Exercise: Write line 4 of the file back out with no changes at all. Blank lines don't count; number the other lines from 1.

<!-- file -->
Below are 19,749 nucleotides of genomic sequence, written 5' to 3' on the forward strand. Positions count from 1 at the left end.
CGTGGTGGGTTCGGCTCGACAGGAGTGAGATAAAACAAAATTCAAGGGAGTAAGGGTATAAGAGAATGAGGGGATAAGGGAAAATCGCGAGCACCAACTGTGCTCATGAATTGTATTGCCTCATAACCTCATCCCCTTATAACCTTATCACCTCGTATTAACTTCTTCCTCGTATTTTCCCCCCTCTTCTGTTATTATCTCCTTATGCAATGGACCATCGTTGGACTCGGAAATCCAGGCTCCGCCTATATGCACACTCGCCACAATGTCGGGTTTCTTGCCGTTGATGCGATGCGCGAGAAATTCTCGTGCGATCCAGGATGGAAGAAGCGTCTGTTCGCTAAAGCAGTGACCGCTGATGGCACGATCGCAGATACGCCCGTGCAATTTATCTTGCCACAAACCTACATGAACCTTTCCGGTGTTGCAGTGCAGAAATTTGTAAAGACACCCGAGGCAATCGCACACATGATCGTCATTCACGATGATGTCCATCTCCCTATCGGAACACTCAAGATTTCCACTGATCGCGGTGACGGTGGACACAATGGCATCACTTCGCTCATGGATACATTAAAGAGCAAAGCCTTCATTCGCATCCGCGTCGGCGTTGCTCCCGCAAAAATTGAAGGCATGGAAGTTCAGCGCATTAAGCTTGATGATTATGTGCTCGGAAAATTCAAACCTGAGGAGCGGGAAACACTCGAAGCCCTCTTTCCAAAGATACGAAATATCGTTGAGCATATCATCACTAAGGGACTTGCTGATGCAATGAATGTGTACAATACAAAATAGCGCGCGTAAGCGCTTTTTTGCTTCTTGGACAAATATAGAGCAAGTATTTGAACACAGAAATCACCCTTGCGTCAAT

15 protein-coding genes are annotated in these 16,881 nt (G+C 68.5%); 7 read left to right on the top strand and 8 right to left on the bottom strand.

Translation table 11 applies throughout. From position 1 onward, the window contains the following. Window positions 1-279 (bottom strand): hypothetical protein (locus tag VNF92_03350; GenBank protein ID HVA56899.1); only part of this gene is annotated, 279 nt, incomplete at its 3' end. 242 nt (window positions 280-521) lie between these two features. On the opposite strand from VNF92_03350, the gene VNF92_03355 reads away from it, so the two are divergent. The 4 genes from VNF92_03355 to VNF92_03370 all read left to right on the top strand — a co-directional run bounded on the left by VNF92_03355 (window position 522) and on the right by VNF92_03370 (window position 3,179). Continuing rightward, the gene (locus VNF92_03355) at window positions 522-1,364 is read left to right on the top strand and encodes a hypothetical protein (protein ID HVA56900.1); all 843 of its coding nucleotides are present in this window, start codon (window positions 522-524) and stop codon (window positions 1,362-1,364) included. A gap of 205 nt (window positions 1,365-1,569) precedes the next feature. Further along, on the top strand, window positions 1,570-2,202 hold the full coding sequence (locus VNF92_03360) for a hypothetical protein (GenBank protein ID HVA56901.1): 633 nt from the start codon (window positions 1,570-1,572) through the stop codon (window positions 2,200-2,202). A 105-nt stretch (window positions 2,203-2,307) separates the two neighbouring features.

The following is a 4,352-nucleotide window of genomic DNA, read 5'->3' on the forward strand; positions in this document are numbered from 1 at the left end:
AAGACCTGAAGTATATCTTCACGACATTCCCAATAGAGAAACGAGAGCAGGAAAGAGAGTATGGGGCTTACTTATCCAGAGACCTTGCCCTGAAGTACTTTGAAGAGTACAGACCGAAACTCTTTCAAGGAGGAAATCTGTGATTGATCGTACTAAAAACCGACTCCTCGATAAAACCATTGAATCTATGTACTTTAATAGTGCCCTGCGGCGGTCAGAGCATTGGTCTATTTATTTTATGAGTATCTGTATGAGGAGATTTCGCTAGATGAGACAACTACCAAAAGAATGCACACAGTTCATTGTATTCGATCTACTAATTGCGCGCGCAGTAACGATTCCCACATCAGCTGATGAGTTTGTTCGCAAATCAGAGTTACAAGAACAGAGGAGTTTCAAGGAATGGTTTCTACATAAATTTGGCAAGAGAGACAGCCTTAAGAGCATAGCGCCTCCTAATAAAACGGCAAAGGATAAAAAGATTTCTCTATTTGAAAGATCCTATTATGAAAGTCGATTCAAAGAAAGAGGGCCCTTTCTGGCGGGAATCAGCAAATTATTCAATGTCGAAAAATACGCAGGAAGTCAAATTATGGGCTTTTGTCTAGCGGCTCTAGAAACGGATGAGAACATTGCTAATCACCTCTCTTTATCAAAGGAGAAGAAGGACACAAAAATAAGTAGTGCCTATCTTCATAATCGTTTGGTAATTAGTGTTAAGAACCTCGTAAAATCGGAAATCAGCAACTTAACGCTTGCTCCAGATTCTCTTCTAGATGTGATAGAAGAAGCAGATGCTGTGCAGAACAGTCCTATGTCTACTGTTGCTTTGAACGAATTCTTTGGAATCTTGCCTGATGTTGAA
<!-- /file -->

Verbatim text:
Translation table 11 applies throughout. From position 1 onward, the window contains the following. Window positions 1-279 (bottom strand): hypothetical protein (locus tag VNF92_03350; GenBank protein ID HVA56899.1); only part of this gene is annotated, 279 nt, incomplete at its 3' end. 242 nt (window positions 280-521) lie between these two features. On the opposite strand from VNF92_03350, the gene VNF92_03355 reads away from it, so the two are divergent. The 4 genes from VNF92_03355 to VNF92_03370 all read left to right on the top strand — a co-directional run bounded on the left by VNF92_03355 (window position 522) and on the right by VNF92_03370 (window position 3,179). Continuing rightward, the gene (locus VNF92_03355) at window positions 522-1,364 is read left to right on the top strand and encodes a hypothetical protein (protein ID HVA56900.1); all 843 of its coding nucleotides are present in this window, start codon (window positions 522-524) and stop codon (window positions 1,362-1,364) included. A gap of 205 nt (window positions 1,365-1,569) precedes the next feature. Further along, on the top strand, window positions 1,570-2,202 hold the full coding sequence (locus VNF92_03360) for a hypothetical protein (GenBank protein ID HVA56901.1): 633 nt from the start codon (window positions 1,570-1,572) through the stop codon (window positions 2,200-2,202). A 105-nt stretch (window positions 2,203-2,307) separates the two neighbouring features.